I’m off to Turkey on Friday, so barring any unforeseen free time, this may be the last blog post for a few weeks. Therefore, we’ll go 2-for-1.
Jules Dassin’s The Naked City is not one of his best film. For my money that’d be either Brute Force (1947), Night and the City (1950), Rififi (1955) or the recently written-about Up Tight! (1968). Still, The Naked City is notable for being one of a series of “newspaper-noirs” (my name), not in a Sweet Smell of Success kind of way, but rather in the omniscient, 3rd person, police-report-styled voiceover, like Henry Hathaway’s Call Northside 777 from the same year.
The Naked City is also very concerned with the fact that it was shot mostly on location, and the voiceover proudly announces this alongside the accompanying shots of the NYC skyline at the opening. When a model turns up dead Lt. Muldoon (the great Barry Fitzgerald) and his young detective Jimmy Halloran (Don Taylor, who had a most interesting Hollywood career, going onto direct The Island of Dr. Moreau and The Omen II) take the case and set out into the hot streets of the city to follow a bunch of seemingly unrelated clues.
Fitzgerald is always great to watch. I remember first seeing him in And Then There Were None (1945), and I’ve enjoyed his performances ever since. Don Taylor…not so much. This man is stiff as a board. I’d put the blame partially on him and partially with Dassin – there are a series of stilted beats and Taylor never seems to know what to do with his hands. He plays his wholesome but tenacious Halloran like a poor man’s Henry Fonda.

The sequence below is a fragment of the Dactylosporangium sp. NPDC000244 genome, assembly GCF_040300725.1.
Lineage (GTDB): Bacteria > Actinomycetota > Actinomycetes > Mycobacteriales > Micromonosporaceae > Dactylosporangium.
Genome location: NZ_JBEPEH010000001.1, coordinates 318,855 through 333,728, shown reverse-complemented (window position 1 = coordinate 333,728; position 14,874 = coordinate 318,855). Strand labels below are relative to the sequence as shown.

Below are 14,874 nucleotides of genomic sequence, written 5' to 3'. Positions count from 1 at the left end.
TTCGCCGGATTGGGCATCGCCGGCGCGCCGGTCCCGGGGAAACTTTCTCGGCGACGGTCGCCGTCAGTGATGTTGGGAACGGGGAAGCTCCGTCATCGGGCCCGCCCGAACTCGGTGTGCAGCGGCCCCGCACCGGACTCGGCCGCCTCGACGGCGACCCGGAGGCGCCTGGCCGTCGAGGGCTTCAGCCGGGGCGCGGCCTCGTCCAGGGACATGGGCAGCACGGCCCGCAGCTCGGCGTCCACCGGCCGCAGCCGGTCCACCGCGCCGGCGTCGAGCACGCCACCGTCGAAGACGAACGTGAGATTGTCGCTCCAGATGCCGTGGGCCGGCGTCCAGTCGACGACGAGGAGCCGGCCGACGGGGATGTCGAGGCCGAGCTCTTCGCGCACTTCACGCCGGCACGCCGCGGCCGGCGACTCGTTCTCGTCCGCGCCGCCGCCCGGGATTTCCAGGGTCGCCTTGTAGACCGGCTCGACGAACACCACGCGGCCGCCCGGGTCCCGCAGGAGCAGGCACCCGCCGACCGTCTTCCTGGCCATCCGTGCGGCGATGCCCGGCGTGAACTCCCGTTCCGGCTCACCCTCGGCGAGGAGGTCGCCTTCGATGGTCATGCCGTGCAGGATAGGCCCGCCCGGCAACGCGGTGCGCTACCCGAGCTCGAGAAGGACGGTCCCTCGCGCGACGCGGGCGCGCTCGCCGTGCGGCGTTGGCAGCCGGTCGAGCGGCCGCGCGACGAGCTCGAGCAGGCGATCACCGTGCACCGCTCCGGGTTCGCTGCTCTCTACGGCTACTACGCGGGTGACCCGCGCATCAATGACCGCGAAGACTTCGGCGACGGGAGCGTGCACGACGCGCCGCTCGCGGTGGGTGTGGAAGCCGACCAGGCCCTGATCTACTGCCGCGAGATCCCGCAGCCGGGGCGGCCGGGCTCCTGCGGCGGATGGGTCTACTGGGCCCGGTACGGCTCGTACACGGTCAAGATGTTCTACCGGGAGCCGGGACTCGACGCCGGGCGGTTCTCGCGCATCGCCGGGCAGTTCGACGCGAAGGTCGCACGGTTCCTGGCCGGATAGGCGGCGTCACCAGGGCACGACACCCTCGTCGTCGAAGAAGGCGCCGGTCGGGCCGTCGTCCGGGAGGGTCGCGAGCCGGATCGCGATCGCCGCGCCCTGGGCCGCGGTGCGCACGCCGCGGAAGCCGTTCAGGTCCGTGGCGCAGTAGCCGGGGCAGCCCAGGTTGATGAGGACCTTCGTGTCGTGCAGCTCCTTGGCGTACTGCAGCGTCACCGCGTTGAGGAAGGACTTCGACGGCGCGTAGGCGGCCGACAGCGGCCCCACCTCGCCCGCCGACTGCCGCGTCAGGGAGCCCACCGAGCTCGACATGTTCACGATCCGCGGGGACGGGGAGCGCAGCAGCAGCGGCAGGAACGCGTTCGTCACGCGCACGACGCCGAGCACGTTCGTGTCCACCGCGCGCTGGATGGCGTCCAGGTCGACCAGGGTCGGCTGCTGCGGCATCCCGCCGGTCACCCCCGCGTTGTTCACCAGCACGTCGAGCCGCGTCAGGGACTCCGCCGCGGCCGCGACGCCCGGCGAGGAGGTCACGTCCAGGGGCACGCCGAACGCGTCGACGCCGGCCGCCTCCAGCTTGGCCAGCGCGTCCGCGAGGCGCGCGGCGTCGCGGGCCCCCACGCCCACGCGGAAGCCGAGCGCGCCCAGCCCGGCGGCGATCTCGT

But the photography and a great climax still make The Naked City well worth the watch. Here’s that opening:
Listen to the emphasis on “the city” (“there is a pulse to the city…”). The various characters, starting around 0:55, are supposed to be the melting pot of NYC – not only did we shoot here, but look how unique and varied everyone is! And the voiceover talks to everyone (4:04, for example), putting him in a superior position information-wise, but still at their level in a “I’ve been there” kind of way.
Dassin’s visual skills are also on display here. Check out the fun graphic match edit at 1:47 where we move from location to location and through time via a water spout – one in the bathtub (death) the other from a street cleaner (new day/life). It’s just a little tongue-in-cheek way to connect the dots for the audience, before the detectives within the film connect them. That’s a Scorsese/Schoonmakerinfluence if I ever saw one.
Moving further up the same clip to 2:19 gives us a nice, very Jules Dassin-1940s/1950s frame. I love this shot, with our two murderers, one in the foreground and frame left, the other in the background and frame right. If you pause it right at 2:19 it’s amazing how the composition screams danger even though nothing dangerous has happened yet.
It’s that looming rope, the angle of which substitutes for the eyeline of the man whose back is to us: if we follow the diagonal of the rope it leads us to the man in the background. And that man in the background, drinking his beer, is surrounded by a completely blank sky. Positive space frame left, negative space frame right.
One last bit worth mentioning from this clip. Starting at 5:52 we get the telephone operator who connects the city. Talk about literally connecting the dots. This is emblematic of Dassin’s goal in the film. NYC is a puzzle. Here’s one way that it begins to be solved.
The Terrorist is one of the most beautiful bad movies I’ve ever seen. It truly is gorgeous to look at with its insistence on a shallow depth of field, and unique frames that consistently jump from extreme close-ups to wide-shots. Here’s an early sequence: